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The "Twist"

As long as I can remember, people have complained to me about the frailty of Apple’s various cables. Lightning cables, the cables on the power bricks. The old 30-pin cables. You name it, people say they are always having to replace them because they fray, short out, etc.

No doubt, the cables Apple makes are far from perfect in this regard. They’ve gotten thicker in recent months, probably as a long-overdue response to this complaint, but time will tell if the new thickness is any help to these unfortunate people who have had to pay to replace fraying cables.

I have to confess, though, I always have to struggle to empathize with people over their cord issues, because in the many years I’ve been using Apple products, I’ve never had a single cord fail on me. Is this extreme luck? I doubt it.

Having borrowed cords from friends over the years for a quick charge, or to plug my phone into my laptop, I’ve noticed a pattern. Many of my friend’s cords look as though they’ve been through a war, whereas just about any of mine look like they were unpacked out of their original boxes yesterday.

Guess which cable is mine?

I won’t speculate why my friends’ cables are so often yellowed, sticky, etc. But I can say with certainty that the way most developers wrap their cables has a great deal to do with the condition they end up in after a few months. I’ve seen all sorts of variations of wrapping the cord around itself, around devices, twisting them into knots, etc. Usually, the ends are completely stressed when they are done wrapping. And then they throw them into a bag that way for several days at a time.

I’m not saying that Apple’s cables shouldn’t be able to withstand a bit more torture than they get from most people, but there is something to be said for being a bit more careful.

And that’s where the “twist” comes in.

I first encountered the twist when I was a young musician. The one aspect of playing an electric instrument that I’ve always hated is dealing with the instrument cable. After a live performance, especially, the cable would be so twisted up in knots, and I’d have only a few minutes to pack up all my equipment and get off the stage for the next act. So I’d wrap the long cable into a circle using my arm, or just shove the cable into a bag any which way, which led to me needing to replace my cord about every six months or so.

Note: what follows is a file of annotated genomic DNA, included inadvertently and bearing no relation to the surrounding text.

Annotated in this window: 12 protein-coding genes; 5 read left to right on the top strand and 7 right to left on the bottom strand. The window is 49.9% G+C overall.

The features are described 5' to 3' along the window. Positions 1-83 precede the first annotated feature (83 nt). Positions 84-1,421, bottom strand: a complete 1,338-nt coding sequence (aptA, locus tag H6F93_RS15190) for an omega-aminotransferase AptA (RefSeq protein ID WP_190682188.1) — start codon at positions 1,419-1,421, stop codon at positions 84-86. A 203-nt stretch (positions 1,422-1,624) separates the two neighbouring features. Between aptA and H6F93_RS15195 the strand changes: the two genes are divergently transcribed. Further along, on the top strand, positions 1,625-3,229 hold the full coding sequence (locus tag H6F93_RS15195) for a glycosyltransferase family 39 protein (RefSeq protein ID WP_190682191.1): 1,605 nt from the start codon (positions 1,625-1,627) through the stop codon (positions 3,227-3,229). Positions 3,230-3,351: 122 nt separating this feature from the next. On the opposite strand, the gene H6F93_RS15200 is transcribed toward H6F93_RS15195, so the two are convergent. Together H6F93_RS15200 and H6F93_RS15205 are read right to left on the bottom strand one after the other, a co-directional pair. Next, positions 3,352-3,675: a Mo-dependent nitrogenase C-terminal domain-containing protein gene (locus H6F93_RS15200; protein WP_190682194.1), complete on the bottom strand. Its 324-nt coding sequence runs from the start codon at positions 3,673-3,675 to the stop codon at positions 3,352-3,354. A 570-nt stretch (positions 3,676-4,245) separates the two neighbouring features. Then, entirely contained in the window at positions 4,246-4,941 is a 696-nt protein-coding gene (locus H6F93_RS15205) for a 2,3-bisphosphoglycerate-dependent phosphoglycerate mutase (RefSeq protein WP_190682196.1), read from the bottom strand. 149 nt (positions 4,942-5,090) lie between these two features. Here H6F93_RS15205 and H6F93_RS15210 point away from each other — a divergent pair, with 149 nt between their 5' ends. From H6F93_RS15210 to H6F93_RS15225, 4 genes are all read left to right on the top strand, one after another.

Then one day, a sound engineer I was working with taught me the trick. Make sure both ends of the cable are free to move. Then, hold the end of the cable in one hand, and use your second hand to bring a loop of the cable over to the first hand, making a twisting motion as you do so. Allow the free end of the cable to spin freely. Repeat until the entire cable is in nice, even, flat loops.

This literally changed my life. I use this technique with every cord I own, and it works flawlessly. I almost never need to replace instrument cables anymore. I can pack several cables in seconds, and everything stays neat and orderly for the next show.

It works particularly well with Lightning cables and other Apple cables, too, as demonstrated in the following video.

For longer cables, such as the ones I use for playing music, I use a velcro tie to keep the loops together. On shorter cables, I just gently wrap the ends around the loop, creating a simple hook.

The best part is not only does this prolong the life of your cables, it makes stowing away the cables into bags and pouches much easier. And it makes keeping the cables separated from each other much easier, too. No more knots.

Learn this trick, and I swear, unless you are pulling the plug out by the cable (which I really hope you aren’t) or you are stressing the cable in some other way during actual use, you should never have another problem with any of Apple’s white cables again.

Unless your cats get to them. I can’t do anything about your cats.